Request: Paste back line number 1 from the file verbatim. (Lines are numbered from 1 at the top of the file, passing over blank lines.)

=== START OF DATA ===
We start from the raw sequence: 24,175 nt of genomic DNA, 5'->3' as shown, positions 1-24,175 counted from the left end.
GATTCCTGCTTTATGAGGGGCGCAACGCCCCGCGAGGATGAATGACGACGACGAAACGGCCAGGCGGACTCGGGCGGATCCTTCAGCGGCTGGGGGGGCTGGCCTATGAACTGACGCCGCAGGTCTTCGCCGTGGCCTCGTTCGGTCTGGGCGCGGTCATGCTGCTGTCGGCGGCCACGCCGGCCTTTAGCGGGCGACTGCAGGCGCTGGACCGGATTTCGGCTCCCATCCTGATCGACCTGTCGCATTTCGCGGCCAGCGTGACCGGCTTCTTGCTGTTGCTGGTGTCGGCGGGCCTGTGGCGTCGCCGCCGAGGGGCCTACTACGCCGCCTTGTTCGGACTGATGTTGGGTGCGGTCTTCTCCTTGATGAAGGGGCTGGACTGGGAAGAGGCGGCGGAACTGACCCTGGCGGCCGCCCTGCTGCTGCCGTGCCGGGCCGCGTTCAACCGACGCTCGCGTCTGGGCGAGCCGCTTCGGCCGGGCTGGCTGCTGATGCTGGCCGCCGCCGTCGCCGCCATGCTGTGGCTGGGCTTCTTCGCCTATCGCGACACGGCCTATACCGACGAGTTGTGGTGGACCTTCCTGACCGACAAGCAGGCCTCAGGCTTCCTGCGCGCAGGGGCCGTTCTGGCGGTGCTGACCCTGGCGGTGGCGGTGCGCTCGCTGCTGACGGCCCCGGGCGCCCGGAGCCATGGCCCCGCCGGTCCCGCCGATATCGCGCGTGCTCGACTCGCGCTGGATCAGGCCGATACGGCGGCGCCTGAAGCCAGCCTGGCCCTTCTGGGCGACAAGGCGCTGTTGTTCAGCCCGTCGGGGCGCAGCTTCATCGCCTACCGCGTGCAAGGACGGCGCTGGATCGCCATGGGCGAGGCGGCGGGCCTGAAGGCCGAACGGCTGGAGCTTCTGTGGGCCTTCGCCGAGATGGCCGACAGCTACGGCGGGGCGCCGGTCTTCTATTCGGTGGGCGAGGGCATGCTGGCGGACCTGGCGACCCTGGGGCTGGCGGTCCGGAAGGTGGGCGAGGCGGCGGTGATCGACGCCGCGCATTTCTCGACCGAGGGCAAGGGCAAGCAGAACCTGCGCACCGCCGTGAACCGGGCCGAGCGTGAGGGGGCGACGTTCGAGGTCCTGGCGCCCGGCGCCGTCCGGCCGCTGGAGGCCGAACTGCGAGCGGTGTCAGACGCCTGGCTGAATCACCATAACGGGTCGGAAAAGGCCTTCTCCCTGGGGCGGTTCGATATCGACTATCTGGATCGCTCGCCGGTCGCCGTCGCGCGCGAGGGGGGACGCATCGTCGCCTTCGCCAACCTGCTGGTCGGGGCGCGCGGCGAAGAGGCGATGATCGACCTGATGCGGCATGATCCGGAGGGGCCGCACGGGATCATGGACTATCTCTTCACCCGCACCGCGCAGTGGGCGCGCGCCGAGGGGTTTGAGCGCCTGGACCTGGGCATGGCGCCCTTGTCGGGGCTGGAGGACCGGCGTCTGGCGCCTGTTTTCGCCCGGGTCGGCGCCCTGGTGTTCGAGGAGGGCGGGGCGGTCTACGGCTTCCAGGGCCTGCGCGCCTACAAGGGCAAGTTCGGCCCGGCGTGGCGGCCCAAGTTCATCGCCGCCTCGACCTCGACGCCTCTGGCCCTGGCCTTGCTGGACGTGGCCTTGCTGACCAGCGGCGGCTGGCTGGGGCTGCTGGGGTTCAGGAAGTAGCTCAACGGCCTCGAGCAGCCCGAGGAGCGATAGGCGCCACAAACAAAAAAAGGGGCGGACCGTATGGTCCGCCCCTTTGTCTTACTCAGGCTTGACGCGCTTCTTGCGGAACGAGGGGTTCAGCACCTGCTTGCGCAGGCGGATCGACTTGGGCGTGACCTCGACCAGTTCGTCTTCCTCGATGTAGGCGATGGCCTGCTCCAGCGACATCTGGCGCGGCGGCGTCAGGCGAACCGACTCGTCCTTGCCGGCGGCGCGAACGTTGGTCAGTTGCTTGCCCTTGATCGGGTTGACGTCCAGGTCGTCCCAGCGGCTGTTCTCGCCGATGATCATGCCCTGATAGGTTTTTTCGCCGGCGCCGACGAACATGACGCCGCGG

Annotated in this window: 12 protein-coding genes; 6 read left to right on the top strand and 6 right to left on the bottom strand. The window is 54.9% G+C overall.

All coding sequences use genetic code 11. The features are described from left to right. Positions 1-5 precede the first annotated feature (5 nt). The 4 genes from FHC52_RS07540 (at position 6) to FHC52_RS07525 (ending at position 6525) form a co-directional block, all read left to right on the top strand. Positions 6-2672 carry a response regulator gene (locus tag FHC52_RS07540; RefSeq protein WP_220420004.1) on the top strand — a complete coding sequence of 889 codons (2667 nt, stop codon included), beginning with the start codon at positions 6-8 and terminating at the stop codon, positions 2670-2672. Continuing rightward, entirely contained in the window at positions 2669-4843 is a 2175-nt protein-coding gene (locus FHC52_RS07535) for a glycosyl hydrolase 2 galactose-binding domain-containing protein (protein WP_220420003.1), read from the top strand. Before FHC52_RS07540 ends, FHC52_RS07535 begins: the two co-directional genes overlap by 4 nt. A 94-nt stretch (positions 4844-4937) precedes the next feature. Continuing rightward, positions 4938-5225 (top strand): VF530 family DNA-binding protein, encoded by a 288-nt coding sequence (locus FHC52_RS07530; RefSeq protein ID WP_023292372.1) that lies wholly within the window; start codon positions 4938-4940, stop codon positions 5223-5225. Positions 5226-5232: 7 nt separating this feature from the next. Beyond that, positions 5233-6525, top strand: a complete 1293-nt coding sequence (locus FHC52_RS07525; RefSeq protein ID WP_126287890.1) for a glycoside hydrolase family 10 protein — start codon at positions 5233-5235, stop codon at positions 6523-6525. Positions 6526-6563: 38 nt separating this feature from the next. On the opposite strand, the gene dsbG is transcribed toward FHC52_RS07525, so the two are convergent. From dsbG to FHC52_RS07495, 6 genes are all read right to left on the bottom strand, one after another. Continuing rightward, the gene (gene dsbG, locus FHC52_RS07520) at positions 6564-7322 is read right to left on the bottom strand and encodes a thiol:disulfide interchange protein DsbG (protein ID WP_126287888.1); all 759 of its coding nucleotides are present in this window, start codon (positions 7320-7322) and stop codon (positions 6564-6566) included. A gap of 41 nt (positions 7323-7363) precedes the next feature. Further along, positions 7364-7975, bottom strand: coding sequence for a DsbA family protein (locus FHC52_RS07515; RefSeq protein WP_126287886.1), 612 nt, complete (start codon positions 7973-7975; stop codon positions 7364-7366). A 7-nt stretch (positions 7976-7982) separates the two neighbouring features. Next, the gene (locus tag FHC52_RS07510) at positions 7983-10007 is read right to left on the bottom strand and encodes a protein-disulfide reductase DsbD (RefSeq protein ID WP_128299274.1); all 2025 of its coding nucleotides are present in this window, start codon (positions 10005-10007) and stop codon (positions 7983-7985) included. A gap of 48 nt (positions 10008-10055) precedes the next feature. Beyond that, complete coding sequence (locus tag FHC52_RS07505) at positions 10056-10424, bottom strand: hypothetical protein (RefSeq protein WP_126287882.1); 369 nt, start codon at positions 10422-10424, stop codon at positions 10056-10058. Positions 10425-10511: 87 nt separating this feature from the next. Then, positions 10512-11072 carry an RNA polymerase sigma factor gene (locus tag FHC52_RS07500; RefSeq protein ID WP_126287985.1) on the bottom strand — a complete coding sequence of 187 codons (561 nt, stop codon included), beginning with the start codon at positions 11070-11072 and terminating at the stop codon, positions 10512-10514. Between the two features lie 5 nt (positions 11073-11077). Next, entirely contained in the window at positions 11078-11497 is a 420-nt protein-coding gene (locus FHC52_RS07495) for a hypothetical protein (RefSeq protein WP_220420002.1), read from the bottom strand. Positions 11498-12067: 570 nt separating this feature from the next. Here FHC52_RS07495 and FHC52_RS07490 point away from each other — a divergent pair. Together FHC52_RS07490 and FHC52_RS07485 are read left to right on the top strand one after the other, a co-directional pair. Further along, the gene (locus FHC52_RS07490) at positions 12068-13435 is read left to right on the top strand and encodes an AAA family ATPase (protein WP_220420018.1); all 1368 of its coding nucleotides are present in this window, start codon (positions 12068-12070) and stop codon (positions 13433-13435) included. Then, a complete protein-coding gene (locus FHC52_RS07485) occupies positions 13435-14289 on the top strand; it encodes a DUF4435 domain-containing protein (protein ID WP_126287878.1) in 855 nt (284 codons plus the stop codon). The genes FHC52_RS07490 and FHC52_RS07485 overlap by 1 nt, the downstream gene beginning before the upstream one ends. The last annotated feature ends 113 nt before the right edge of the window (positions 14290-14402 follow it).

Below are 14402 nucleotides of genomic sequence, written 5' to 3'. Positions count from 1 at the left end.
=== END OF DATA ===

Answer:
We start from the raw sequence: 24,175 nt of genomic DNA, 5'->3' as shown, positions 1-24,175 counted from the left end.